Natural gas futures plummeted 11% in the U.S. as forecasts shifted warmer through the middle of next month, allaying concern about tight domestic supplies amid a global shortage of the heating fuel.
The expiration of the December contract last week amplified the market’s volatility. Prices closed 7.5% higher on Friday as traders rushed to close out bearish positions before the contract rolled off the board. Contracts for January delivery fell 62.3 cents to settle at $4.854 per million British thermal units in New York on Monday.
Since late summer, volatility in gas prices has stayed well above the average for the past decade even after a drop from last month’s peak as traders try to gauge whether winter cold will strain inventories.
Late-autumn cold in Europe and Asia has sparked fears that global gas shortages will worsen as nations struggle to refill stockpiles. But so far, there’s little sign of a similar situation developing in the U.S., even as shale producers keep a lid on output and the country’s exports of liquefied natural gas surge to a record. U.S. gas stockpiles are only 1.6% below normal for the time of year.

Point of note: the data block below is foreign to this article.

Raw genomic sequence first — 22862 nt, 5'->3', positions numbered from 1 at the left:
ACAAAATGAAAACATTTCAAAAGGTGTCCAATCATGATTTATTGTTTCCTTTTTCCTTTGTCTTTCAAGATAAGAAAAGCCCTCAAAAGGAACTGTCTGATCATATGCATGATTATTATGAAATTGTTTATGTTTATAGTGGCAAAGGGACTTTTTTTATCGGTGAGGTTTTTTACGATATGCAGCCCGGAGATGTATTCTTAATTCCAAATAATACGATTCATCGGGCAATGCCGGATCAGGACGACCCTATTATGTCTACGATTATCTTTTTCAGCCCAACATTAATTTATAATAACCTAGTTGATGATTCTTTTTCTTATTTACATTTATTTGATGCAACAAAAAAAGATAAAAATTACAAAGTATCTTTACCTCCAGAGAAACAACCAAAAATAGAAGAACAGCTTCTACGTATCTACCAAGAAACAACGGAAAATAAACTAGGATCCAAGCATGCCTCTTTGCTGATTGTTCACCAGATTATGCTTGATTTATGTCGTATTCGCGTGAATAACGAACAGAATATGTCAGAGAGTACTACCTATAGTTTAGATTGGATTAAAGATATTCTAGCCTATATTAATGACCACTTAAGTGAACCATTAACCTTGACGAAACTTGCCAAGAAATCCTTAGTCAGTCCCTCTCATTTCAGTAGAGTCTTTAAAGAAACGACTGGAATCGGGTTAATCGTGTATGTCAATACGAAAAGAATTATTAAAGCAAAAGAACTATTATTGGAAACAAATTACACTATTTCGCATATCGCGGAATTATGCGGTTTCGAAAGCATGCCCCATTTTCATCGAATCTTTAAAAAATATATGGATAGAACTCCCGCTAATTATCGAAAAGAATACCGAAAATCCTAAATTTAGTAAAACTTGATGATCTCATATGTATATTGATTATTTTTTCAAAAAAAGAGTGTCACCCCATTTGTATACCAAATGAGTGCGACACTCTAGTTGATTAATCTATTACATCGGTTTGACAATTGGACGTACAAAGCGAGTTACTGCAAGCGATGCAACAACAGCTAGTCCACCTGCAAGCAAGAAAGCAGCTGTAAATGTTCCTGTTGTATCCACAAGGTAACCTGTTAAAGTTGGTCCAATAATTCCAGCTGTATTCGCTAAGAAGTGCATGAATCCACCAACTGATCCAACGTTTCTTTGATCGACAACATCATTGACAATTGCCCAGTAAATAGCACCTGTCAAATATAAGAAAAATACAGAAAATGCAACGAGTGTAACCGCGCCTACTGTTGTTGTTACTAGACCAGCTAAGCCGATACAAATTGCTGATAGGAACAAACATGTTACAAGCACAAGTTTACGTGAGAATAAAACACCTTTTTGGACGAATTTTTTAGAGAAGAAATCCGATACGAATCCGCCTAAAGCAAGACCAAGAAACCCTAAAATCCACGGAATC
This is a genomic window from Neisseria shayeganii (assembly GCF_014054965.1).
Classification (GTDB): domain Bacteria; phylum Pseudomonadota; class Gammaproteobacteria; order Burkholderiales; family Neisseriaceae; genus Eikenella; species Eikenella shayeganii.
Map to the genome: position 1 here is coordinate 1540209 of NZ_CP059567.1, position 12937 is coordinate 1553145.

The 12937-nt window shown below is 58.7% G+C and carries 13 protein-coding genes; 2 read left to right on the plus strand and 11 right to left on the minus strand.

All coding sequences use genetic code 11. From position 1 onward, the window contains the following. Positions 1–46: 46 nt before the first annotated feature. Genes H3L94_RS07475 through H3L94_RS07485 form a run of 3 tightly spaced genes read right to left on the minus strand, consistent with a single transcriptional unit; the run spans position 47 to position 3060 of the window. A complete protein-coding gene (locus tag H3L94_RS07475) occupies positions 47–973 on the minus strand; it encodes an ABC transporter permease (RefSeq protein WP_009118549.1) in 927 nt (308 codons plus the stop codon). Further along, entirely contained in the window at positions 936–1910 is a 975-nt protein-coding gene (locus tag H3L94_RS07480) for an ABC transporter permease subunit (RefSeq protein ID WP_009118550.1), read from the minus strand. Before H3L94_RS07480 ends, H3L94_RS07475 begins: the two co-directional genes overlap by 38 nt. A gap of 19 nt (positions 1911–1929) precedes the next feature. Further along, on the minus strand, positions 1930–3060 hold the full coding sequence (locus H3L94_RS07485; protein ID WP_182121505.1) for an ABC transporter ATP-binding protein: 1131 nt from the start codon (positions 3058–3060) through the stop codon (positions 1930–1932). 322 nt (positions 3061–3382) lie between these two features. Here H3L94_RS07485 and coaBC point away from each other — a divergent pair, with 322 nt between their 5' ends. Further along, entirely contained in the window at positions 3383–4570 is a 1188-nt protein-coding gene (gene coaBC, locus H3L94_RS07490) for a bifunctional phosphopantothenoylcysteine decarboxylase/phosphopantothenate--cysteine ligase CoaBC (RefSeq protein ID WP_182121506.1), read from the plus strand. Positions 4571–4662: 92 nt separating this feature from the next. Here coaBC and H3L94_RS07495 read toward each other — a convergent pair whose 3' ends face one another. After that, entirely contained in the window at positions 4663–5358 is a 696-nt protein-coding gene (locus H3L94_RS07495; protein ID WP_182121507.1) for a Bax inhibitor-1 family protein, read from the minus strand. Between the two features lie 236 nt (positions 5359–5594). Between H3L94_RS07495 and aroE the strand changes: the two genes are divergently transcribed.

The so-called widowmaker spread between March and April futures, essentially a bet on how tight inventories will be at the end of the northern hemisphere’s winter, shrank to 41.5 cents, the narrowest since June, after widening to $1.909 last month.
Much of the U.S. should see milder-than-usual weather this week, with temperatures expected to peak in the 50s Fahrenheit in Minneapolis and Chicago, according to the Weather Channel. The western half of the country should continue to see above-normal temperatures at least through Dec. 13, private forecaster Commodity Weather Group said in a note to clients.
“Particularly mild weather from Wednesday to Friday will decimate physical market demand and intensify downward pressure on Henry Hub spot prices,” EBW AnalyticsGroup said in a note to clients.
“The downward pressure should remain,” said John Kilduff, founding partner at hedge fund Again Capital in New York. December start is looking like a “bust in terms of gas demand,” while storage levels have improved this fall, he added. “We’re decently supplied now.”